Coming Out… Again and Again

I came out in my teen years. Decades later, I am coming out again as a special needs parent.

As the world celebrates Pride Month and the importance of inclusion, love and tolerance, I am thankful for living in a part of the world that is, for the most part, progressive and inclusive.

I came out at 14. I remember how nervous I was and how it took me three weeks to work up the nerve to tell the first person I came out to.

I was very fortunate to have received mostly supportive responses. When I didn’t, I am glad I had the wisdom to walk away.

When I told the pastor of the church that I was attending that I was gay, she suggested that I go see a psychologist.

I was 16 and didn’t have the boldness to tell her how angry and hurt her reaction made me feel. I stopped going to church and knew that organized religion was not for me. Today, I don’t need a church to feel a connection to God.

Both the positives and negatives of the coming out experience shaped my formative teen years and influenced how I perceive, respond and adapt to challenging situations as an adult.

I see parallels between my own coming out with now coming out as a special needs parent.

T attending his first Pride at 1 year old, only a few weeks after he came into our lives.

In the early days, I worried a lot about how others would react.

Not because I felt ashamed, but because I did not want a four letter prognosis, FASD, to become a negative label or stigma for our T and to affect how others treat him.

But like my own coming out, it became easier with every step – and I quickly found support in family, friends, colleagues and professionals.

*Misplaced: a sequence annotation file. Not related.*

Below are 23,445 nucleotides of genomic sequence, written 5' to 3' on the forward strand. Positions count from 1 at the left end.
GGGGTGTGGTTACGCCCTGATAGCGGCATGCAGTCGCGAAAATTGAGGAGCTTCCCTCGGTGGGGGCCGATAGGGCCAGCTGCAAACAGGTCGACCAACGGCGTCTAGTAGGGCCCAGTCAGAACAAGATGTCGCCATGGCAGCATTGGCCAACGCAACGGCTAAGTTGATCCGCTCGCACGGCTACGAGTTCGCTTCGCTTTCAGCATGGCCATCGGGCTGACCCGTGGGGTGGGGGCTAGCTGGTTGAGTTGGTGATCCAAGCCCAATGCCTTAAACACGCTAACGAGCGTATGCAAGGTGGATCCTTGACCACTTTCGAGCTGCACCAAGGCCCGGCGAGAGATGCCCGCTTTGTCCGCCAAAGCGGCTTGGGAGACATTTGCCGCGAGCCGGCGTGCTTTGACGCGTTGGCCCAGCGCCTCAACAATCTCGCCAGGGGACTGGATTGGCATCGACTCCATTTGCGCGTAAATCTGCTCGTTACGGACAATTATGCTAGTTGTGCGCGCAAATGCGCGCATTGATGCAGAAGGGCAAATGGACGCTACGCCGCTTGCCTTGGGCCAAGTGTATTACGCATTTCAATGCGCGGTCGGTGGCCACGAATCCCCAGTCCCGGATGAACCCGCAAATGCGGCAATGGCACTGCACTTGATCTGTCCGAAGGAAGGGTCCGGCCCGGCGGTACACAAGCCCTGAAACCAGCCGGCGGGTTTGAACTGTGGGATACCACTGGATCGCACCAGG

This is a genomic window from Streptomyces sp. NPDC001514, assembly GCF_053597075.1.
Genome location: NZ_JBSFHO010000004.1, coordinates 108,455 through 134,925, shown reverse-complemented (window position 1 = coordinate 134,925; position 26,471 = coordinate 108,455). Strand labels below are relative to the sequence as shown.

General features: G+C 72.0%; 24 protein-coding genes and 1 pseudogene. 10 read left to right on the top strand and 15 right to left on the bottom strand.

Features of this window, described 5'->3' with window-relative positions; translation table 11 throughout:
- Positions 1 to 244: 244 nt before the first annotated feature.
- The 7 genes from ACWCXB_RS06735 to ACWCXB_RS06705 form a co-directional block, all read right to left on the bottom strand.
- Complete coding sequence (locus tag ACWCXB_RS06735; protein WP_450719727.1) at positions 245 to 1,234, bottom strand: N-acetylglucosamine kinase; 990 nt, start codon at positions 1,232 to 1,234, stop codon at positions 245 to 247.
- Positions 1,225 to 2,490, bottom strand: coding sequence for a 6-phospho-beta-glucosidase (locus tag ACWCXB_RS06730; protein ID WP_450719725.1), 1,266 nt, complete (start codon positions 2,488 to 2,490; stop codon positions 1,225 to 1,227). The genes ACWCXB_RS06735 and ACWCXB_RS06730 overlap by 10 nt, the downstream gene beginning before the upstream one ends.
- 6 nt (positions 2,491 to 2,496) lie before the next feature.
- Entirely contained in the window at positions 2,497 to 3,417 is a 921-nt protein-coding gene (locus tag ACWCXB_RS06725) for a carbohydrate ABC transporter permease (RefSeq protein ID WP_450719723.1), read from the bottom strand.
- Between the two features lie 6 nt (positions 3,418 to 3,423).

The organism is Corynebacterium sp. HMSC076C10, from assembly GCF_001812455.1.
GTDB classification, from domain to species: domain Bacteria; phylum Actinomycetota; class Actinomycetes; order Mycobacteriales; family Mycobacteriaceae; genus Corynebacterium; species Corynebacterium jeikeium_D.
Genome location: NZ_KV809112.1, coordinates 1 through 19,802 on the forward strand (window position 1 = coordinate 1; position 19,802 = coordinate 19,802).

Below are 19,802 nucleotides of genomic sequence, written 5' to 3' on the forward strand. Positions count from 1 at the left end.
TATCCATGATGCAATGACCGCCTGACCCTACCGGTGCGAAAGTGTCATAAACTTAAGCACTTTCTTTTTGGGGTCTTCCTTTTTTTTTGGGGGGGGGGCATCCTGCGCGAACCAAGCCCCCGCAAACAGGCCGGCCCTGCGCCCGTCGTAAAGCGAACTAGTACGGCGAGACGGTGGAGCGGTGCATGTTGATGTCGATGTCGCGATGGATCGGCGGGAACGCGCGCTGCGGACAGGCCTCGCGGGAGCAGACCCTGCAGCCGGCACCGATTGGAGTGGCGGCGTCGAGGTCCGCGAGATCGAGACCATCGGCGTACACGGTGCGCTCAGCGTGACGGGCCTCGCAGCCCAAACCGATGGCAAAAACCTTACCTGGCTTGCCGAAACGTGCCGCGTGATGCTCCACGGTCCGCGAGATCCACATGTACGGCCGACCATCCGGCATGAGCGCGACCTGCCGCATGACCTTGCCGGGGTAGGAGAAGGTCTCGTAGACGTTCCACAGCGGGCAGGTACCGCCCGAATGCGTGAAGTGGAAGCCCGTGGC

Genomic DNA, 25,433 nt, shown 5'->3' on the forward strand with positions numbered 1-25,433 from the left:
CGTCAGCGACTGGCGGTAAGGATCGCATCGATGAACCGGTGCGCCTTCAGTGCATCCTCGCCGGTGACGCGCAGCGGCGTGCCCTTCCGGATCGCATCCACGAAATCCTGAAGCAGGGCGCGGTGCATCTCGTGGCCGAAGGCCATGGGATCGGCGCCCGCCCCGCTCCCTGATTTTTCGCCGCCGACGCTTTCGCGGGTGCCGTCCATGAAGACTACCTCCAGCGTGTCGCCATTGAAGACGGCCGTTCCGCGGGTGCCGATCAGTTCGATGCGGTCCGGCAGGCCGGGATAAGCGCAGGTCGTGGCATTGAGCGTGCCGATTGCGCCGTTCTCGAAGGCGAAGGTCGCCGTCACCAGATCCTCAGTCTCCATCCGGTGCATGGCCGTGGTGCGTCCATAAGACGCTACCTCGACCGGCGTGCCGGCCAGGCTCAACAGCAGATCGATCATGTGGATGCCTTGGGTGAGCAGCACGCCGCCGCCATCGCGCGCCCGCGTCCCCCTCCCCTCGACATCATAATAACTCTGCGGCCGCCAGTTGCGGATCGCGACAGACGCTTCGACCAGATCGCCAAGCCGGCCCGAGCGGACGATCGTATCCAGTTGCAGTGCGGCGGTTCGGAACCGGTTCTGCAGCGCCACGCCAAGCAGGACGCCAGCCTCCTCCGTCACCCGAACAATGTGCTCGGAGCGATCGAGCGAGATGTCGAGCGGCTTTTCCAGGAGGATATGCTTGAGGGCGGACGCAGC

When I came out in my teens, the Internet was new. I am fortunate that today there are so many online resources and communities to help the hubby and I navigate this journey.

Perhaps the most important lesson that I learned from my own coming out was the importance of advocacy.

The hubby and I have embraced this ethos for T and are very grateful to have met so many allies through the school system and the medical and social services communities.

The irony, though, is that while many people know about T’s prognosis, he has yet to know about his condition.

Pride 2019, the last time we were able to celebrate in person with others.

I think a lot about how the hubby and I will have this conversation with him one day.

He is now 6 and we want to wait until he is a little older for two reasons: a) he is still young and b) he doesn’t have a diagnosis yet and is doing well so far with the supports we have in place.

I don’t quite know the words that I will use but I know that I will take a direct but compassionate approach.

I will make it clear that this was nothing that he did or was responsible for.

But the most important message that he needs to hear and to understand is that he is perfect the way he is.

There is nothing wrong with him, nothing to be ashamed of and whatever challenges he is facing because of his medical condition, we will continue to support and work together with him to face and to overcome them.

I can’t control how he will react. I sometimes worry about how this knowledge of his condition will shape his self concept.

But I do genuinely feel hopeful. Despite ongoing challenges and regular struggles, T continues to surprise us all with his awesomeness.

And like the rainbow that has been embraced as a symbol for LGBTQ2S+ inclusion, I feel hopeful there will always be something wonderful at the end of every stormy moment.